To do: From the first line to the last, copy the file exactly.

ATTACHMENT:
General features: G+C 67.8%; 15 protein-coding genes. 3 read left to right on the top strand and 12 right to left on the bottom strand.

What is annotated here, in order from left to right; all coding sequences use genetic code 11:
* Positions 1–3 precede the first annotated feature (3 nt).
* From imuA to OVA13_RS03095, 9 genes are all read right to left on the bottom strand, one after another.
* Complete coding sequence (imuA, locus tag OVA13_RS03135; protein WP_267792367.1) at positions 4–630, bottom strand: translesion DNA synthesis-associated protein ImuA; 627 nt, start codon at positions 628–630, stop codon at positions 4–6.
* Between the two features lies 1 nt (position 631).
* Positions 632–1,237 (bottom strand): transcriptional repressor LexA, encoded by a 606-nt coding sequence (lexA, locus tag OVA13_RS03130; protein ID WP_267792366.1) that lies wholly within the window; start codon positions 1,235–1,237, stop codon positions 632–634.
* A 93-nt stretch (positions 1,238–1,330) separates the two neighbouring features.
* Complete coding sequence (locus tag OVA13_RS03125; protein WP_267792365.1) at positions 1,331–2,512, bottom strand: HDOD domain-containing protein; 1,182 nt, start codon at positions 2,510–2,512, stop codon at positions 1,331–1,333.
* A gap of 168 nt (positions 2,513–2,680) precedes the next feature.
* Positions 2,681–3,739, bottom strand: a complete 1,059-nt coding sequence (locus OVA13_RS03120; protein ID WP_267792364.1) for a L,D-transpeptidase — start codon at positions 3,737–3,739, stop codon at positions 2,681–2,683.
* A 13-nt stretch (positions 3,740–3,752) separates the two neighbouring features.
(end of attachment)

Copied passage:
General features: G+C 67.8%; 15 protein-coding genes. 3 read left to right on the top strand and 12 right to left on the bottom strand.

What is annotated here, in order from left to right; all coding sequences use genetic code 11:
* Positions 1–3 precede the first annotated feature (3 nt).
* From imuA to OVA13_RS03095, 9 genes are all read right to left on the bottom strand, one after another.
* Complete coding sequence (imuA, locus tag OVA13_RS03135; protein WP_267792367.1) at positions 4–630, bottom strand: translesion DNA synthesis-associated protein ImuA; 627 nt, start codon at positions 628–630, stop codon at positions 4–6.
* Between the two features lies 1 nt (position 631).
* Positions 632–1,237 (bottom strand): transcriptional repressor LexA, encoded by a 606-nt coding sequence (lexA, locus tag OVA13_RS03130; protein ID WP_267792366.1) that lies wholly within the window; start codon positions 1,235–1,237, stop codon positions 632–634.
* A 93-nt stretch (positions 1,238–1,330) separates the two neighbouring features.
* Complete coding sequence (locus tag OVA13_RS03125; protein WP_267792365.1) at positions 1,331–2,512, bottom strand: HDOD domain-containing protein; 1,182 nt, start codon at positions 2,510–2,512, stop codon at positions 1,331–1,333.
* A gap of 168 nt (positions 2,513–2,680) precedes the next feature.
* Positions 2,681–3,739, bottom strand: a complete 1,059-nt coding sequence (locus OVA13_RS03120; protein ID WP_267792364.1) for a L,D-transpeptidase — start codon at positions 3,737–3,739, stop codon at positions 2,681–2,683.
* A 13-nt stretch (positions 3,740–3,752) separates the two neighbouring features.